What are the existing strategies to prevent and manage workplace bullying?

A number of strategies are being employed by organisations to prevent and manage workplace bullying (page 25), categorised by:

  • Organisational: Such as policies and procedures, and addressing work culture
  • Job-level: Such as job assignment and descriptions
  • Individual level: Such as influencing employee attitudes, behaviour and interaction styles
  • Multi-level: Such as a combination of the above strategies.

However, the research has found very little data showing the effectiveness of the above strategies on preventing and managing workplace bullying. In fact, the common strategies are considered by experts to be ineffective in preventing or managing workplace bullying, with the exception of employee coaching and leadership training. The examination of the effectiveness of existing strategies had the following results (page 26):

  • Existing approaches and strategies to addressing workplace bullying are not appropriate.
  • Workplace policies are often unclear and inconsistent.
  • Individual level approaches may not be effective.
  • Mediation is often misused.

 

What are some recommended strategies to prevent and manage workplace bullying?

Addressing bullying at the individual level was said to be ineffective as it addresses the wrong level; It targets the individual behaviour, instead of the context in which the behaviour can flourish (page 27). Instead, experts have recommended combining a whole organisation approach with a number of different prevention strategies, including the following:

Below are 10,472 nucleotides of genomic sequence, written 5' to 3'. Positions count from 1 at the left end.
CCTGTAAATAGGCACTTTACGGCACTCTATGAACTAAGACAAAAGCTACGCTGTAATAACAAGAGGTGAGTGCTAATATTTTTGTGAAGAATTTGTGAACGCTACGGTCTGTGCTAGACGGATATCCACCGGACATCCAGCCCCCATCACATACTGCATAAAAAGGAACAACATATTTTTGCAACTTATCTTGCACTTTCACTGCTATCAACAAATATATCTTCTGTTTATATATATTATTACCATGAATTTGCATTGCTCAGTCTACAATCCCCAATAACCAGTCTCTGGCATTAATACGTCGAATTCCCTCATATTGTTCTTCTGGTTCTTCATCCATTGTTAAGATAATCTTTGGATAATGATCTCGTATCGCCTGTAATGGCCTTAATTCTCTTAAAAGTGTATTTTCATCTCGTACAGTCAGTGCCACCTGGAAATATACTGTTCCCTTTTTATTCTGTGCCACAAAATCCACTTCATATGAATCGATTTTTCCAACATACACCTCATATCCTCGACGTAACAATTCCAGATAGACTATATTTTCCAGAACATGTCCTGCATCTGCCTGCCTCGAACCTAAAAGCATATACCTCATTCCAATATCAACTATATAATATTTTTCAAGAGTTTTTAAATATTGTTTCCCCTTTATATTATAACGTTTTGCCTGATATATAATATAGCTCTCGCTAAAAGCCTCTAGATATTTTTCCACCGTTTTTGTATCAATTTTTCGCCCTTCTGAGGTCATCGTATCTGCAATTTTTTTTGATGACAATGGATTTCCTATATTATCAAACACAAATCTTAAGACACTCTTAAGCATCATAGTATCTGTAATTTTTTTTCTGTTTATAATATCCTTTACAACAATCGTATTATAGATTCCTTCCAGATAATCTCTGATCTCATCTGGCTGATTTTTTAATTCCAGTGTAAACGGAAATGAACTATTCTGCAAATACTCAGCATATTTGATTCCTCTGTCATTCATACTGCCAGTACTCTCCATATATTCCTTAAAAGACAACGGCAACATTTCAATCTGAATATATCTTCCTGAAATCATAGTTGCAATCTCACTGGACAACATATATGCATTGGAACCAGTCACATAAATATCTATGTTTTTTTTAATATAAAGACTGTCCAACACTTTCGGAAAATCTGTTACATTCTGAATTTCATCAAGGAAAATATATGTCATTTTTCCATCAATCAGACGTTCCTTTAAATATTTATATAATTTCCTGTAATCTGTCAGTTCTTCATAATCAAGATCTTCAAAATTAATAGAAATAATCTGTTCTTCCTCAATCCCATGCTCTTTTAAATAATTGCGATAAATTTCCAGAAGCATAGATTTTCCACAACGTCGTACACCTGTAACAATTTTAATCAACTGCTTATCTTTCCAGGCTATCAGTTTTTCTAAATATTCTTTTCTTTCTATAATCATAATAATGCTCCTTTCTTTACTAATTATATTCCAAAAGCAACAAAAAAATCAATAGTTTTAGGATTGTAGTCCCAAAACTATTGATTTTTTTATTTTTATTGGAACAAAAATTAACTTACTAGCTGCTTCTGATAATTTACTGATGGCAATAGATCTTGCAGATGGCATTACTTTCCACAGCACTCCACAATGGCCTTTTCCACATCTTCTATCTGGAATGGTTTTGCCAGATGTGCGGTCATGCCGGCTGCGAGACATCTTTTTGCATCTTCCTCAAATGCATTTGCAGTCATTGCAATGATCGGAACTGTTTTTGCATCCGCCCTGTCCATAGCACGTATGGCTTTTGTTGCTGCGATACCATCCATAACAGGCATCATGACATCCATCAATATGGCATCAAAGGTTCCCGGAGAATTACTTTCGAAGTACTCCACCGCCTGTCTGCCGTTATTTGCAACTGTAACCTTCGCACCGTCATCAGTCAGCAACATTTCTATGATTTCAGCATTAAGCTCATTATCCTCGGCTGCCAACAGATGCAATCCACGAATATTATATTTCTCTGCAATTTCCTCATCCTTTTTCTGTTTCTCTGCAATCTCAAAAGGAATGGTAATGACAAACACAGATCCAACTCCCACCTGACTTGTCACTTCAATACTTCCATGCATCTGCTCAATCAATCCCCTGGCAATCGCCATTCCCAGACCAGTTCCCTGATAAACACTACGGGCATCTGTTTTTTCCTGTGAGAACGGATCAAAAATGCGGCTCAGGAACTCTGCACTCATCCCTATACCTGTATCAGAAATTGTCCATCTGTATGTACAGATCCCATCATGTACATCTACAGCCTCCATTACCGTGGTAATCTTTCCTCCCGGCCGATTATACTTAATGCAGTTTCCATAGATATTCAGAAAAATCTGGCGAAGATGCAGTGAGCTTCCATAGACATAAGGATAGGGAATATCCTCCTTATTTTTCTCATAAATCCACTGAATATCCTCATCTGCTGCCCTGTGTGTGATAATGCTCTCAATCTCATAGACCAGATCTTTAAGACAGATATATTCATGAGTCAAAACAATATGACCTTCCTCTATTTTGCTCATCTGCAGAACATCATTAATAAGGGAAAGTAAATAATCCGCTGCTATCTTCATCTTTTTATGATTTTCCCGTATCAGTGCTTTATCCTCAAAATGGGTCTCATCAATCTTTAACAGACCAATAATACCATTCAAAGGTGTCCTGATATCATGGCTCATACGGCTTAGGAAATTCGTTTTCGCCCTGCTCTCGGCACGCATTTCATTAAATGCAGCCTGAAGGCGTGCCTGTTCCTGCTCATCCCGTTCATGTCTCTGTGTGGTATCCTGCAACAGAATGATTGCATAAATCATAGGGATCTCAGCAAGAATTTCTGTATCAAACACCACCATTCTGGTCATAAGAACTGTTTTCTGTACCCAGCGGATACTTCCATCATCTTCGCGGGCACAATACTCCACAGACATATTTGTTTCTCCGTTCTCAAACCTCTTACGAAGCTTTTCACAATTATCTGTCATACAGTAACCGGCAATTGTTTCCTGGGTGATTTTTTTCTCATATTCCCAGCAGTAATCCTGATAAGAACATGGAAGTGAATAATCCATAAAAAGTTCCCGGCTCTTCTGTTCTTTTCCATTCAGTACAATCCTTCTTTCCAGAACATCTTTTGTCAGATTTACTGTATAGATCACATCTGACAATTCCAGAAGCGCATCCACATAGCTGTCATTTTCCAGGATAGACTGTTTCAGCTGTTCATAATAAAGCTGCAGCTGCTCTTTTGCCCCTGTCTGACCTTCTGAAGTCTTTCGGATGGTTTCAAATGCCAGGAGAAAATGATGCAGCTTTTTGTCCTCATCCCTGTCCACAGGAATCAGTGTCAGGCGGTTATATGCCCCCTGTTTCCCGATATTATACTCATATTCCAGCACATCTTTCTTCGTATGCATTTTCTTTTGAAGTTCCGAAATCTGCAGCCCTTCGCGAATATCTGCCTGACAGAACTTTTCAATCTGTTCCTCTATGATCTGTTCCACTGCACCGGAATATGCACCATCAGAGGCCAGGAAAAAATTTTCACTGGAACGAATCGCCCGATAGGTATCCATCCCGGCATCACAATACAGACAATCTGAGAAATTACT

• Develop and solidify a positive workplace culture and a norm of respect through consistent implementation
  • Review and prevent re-occurrence of bullying
  • Develop positive leadership practices
  • Develop and make available clear policies and procedures, outlining acceptable versus unacceptable behaviour
  • Develop methods of early identification or problem behaviours and peer contact networks
  • Investigate and apply punitive action for bullies from an impartial perspective
  • Provide leadership training that is tailored to the structure and type of organisation and the role of the person (pages 27-28).

Throughout the recommended strategies, ‘consistency’ was a recurring term, emphasising that consistent implementation of anti-bullying strategies is important in building and maintaining a positive culture of respect. For more specific recommendations, go to Section 7 Conclusions and Recommendations, from page 30.

 

Additionally, what can you do on an individual level?

We have reviewed and outlined some of the strategies that are used by organisations to prevent and manage workplace bullying. The implementation and practice of these strategies take time, and you may not see a change in culture any time soon, if your organisation even implements such strategies from the start. So, in the meantime, what can you do on an individual level, to overcome, prevent and manage workplace bullying, as a victim or a witness? The below methods are ones you can try to temporarily relieve the experience of bullying, but in order to address it in a deeper and more meaningful way or to address the mental or physical health effects arising from bullying incidents, you should speak to a medical professional.